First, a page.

No cold comfort


In the U.S., adults have an average of two to four colds a year and children have an average of six to eight colds. Wouldn't it be nice if zinc could make them vanish?

So far, five published studies have found that zinc gluconate lozenges shorten the duration of colds, while five studies have found no effect, say researchers at the Cleveland Clinic foundation. Now there's number 11--the first to test zinc on children.

Michael Macknin and colleagues enrolled 249 students in their study within 24 hours after they experienced at least two out of nine cold symptoms. Each child was randomly assigned to take either Cold-Eeze lozenges that contained 10 mg of zinc gluconate or a (lookalike but zinc-free) placebo lozenge five times a day (for first- to sixth-graders) or six times a day (for seventh- to twelfth-graders).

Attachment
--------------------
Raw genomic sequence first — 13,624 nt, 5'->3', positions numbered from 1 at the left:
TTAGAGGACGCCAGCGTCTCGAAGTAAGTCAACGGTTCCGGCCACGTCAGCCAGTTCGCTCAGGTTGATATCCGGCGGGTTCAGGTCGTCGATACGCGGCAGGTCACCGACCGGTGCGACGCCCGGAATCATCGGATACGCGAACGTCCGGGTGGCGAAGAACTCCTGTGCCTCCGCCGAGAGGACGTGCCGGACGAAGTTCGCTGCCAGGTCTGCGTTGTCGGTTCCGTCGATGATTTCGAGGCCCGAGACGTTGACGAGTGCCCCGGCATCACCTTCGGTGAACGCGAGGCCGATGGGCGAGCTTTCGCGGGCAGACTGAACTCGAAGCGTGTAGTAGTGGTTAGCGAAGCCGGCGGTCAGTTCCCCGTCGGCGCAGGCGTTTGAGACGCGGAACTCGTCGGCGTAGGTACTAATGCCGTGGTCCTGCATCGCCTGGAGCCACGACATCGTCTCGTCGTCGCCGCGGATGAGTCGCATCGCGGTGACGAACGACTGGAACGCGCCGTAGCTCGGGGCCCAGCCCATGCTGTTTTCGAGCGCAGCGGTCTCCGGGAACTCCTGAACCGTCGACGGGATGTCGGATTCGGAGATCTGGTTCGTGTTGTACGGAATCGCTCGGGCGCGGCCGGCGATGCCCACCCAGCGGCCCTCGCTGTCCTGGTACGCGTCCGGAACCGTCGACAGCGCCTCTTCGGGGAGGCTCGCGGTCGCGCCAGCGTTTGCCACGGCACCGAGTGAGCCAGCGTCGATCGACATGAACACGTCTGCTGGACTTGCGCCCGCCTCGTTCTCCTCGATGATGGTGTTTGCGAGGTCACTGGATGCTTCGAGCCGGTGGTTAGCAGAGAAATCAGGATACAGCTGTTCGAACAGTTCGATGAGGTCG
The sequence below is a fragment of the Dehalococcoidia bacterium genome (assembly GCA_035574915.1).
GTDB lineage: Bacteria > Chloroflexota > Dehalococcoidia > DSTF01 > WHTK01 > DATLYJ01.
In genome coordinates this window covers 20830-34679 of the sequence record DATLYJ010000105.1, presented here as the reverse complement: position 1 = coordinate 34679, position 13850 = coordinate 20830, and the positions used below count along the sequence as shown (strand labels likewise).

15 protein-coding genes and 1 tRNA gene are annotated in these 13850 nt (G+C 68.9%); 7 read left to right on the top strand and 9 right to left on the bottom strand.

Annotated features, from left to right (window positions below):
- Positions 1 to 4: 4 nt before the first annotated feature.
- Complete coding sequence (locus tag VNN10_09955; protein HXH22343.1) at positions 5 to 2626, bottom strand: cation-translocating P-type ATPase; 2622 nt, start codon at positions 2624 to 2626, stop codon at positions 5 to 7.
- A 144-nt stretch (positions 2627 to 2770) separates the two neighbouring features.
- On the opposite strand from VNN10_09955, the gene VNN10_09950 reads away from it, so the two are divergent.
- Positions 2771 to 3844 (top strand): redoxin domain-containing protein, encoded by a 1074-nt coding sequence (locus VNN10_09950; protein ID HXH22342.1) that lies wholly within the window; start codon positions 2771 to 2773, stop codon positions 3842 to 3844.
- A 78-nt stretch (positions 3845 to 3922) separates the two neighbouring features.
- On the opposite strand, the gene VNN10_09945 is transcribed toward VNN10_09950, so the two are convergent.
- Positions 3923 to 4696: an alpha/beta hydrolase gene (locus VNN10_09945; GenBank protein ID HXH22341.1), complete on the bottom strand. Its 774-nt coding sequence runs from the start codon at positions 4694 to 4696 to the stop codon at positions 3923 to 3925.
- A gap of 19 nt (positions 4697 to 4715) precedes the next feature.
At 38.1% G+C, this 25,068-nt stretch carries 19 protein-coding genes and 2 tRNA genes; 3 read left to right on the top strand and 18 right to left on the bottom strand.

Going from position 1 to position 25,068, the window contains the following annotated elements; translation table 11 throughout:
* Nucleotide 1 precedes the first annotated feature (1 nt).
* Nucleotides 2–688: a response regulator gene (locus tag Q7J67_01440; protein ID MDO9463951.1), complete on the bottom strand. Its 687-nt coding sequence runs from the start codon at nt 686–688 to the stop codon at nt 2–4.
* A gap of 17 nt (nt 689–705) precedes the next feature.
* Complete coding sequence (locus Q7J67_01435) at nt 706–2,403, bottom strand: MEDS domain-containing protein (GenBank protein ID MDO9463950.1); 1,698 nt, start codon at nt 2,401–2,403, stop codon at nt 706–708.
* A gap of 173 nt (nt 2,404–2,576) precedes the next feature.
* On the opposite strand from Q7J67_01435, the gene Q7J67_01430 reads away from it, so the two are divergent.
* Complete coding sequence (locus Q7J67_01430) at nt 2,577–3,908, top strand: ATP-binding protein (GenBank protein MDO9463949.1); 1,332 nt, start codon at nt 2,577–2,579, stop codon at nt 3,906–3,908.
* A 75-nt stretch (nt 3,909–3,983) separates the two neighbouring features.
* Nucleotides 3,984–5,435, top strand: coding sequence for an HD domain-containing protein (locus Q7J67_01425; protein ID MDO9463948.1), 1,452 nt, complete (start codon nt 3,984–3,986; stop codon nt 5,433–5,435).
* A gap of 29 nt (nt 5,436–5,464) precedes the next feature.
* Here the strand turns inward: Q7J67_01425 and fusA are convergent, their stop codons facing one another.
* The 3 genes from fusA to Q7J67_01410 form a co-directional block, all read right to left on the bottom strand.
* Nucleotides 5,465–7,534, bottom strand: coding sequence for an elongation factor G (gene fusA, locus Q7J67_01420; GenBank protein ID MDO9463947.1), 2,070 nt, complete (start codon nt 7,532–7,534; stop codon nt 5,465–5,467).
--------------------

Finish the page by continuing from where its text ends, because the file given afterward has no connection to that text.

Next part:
The results: Kids who took zinc recovered no sooner than kids who took the placebo. In each group, colds typically lasted nine days.

What explains the failure? Among Macknin's ideas: The dose was lower in children than in adults. It might have been too low. It's also possible that zinc works better in adults because they're more likely to be zinc-deficient than children.

Until more research is done, says Macknin, "it's reasonable for adults to try zinc, given what little else we've got for treating the common cold. They have to figure out whether the benefits outweigh the taste."

J. Amer. Med. Assoc. 279:1962, 1999, 1998

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